Steep Stories

of the Lazy Literatus

Month: August 2018

The Smoked Darjeelings of Niroula’s Tea Farm

In November of 2012, I accidentally “created” a smoked Darjeeling.

I say “accidentally” and put arbitrary air-quotes over “created” because . . . that’s only kinda what happened. One fateful day, I put a sample of Risheehat first flush—enclosed in a do-it-yourself tea bag—into a tin of loose Lapsang Souchong. Totally not thinking of the consequences. A week or so later, I broke out the sample, brewed it up, and marveled at the light-but-lingering “campfire embers” taste.

That made me wonder if and when someone in Darjeeling proper would (or could) ever smoke a Darjeeling like that. Several years later, in the summer of 2016, I saw this. Tony Gebely from World of Tea posted a picture of a first flush Darjeeling . . . that had been smoked over oak.

Image owned by Tony Gebely.

My jaw dropped. Apparently, it hailed from an “estate” called Niroula.

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The Ruckus over Ruan Zhi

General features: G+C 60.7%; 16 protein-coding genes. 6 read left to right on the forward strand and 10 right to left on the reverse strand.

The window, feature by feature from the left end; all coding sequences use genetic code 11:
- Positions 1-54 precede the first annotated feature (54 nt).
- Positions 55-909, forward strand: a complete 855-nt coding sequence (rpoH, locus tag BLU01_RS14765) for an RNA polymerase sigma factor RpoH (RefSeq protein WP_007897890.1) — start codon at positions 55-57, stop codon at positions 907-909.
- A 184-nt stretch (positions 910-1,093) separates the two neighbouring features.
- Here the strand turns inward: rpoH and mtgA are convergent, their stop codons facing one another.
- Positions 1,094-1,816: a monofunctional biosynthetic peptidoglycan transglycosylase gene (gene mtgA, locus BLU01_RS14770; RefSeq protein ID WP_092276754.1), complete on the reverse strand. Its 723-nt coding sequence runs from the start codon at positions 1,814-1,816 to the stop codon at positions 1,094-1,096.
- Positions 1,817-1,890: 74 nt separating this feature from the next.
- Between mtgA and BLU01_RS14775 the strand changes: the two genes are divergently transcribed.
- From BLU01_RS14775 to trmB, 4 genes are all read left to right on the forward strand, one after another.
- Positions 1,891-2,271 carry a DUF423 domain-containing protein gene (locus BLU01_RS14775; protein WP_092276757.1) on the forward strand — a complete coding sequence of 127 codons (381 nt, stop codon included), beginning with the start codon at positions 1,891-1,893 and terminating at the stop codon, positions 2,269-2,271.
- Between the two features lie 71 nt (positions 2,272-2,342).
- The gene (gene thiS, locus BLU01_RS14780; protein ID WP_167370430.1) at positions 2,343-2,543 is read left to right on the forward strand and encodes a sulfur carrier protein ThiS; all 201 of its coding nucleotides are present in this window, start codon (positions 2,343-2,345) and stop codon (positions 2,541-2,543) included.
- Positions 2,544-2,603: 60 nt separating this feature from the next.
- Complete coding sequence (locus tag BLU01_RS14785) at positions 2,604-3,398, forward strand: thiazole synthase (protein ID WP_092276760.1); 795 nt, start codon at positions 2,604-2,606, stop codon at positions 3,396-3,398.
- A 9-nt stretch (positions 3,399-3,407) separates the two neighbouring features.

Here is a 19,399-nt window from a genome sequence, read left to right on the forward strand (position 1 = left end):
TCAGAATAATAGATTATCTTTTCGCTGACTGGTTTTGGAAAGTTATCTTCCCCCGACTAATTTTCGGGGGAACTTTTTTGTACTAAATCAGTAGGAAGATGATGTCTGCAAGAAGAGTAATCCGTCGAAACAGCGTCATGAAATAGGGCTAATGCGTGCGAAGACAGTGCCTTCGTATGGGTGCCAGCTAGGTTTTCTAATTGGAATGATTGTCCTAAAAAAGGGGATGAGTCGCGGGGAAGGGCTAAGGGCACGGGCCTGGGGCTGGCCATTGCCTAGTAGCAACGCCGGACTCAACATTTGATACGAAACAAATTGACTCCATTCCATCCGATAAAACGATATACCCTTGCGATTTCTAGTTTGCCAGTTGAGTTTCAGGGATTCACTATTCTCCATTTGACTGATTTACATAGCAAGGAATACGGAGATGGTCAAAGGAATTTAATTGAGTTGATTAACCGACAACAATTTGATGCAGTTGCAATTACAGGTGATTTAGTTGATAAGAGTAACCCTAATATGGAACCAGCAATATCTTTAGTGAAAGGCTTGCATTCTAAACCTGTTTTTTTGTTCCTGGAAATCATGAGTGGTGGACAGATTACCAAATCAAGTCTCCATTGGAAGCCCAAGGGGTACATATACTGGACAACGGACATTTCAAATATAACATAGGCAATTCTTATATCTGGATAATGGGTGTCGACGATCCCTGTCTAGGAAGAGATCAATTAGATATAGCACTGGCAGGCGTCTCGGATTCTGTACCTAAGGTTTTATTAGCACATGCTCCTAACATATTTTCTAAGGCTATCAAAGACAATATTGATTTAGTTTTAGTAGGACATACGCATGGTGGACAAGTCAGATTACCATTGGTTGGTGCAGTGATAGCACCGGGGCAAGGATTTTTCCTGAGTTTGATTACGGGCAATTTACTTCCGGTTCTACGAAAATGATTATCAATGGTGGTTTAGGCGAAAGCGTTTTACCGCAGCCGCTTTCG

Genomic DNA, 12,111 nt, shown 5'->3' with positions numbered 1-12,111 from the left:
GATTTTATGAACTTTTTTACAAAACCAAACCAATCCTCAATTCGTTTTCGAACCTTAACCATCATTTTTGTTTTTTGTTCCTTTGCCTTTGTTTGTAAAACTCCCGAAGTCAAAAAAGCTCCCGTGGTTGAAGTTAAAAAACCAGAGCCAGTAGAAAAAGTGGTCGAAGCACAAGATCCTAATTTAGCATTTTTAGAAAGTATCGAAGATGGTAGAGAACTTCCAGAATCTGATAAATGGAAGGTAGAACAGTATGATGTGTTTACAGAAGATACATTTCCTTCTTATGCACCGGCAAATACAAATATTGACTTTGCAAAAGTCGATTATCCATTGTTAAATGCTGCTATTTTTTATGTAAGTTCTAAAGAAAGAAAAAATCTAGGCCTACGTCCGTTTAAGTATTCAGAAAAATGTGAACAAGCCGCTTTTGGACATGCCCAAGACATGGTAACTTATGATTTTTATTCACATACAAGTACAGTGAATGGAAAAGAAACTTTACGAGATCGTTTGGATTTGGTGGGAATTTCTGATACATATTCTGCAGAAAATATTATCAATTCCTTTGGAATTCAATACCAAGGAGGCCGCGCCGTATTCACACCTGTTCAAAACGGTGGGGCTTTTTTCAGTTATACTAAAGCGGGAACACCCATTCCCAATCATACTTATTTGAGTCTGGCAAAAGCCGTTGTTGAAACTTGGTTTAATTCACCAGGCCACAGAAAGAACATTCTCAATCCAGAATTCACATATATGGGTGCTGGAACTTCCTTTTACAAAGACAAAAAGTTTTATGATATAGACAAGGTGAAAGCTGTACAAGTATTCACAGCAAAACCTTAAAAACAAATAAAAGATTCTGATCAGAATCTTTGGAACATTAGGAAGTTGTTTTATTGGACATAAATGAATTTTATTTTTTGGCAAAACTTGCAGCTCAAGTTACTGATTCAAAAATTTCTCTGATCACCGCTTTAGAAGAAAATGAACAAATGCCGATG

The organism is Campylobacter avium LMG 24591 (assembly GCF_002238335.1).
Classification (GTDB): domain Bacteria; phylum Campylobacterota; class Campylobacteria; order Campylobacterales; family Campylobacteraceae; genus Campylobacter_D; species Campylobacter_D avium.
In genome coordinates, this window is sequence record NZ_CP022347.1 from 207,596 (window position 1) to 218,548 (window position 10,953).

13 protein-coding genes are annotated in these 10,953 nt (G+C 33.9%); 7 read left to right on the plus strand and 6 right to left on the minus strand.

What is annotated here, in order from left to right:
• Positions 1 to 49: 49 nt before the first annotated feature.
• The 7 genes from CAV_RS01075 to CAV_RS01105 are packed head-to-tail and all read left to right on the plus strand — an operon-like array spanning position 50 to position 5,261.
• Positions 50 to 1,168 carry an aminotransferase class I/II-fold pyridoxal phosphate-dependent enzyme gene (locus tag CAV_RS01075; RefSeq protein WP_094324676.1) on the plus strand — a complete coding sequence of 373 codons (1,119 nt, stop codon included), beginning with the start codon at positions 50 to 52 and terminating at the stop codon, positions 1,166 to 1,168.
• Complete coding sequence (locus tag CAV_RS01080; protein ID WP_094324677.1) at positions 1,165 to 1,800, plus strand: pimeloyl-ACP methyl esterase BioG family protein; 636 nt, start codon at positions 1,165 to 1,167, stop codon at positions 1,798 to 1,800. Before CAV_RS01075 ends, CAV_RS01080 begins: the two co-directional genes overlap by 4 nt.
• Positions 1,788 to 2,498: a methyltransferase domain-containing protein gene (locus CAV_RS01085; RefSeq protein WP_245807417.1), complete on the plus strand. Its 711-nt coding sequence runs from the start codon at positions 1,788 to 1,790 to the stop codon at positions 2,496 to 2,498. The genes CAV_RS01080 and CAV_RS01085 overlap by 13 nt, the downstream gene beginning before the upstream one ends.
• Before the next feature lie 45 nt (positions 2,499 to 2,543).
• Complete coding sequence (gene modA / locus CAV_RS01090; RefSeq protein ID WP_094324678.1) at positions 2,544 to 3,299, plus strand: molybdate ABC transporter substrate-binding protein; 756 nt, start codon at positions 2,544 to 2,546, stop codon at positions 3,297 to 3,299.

Ruan Zhi—or “soft stem”— is a particular cultivated variety (or cultivar) of tea plant originally hailing from China, before making its way to Taiwan, and then migrating further along to Thailand and Myanmar . . . I think?

I say “I think?” because, well, information is not all that clear about the cultivar’s origins. As a result, I’m going to have to approach this write-up in reverse. That being: focusing on teas that were made from said cultivar once it made its way to Thailand, and even as far away as Myanmar. After that . . . I’ll attempt to elaborate upon the soft-stemmed tea bush’s checkered past.

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Going to Gopaldhara by way of Boulder, Colorado

Gopaldhara is a tea estate in the Mirik Valley in the Darjeeling district of the Indian state West Bengal. Like many such tea estates in the region, it began its life in the late 19th century. Plotted and planted by a bunch o’ Brits.

Image owned by Gopaldhara.

It derives its name from the original owner of the land, prior to tea planting—someone named “Gopal”—and the existence of natural streams that wound along the landscape; colloquially known in the old Lepcha language as “dharas”. Hence the name, Gopaldhara.

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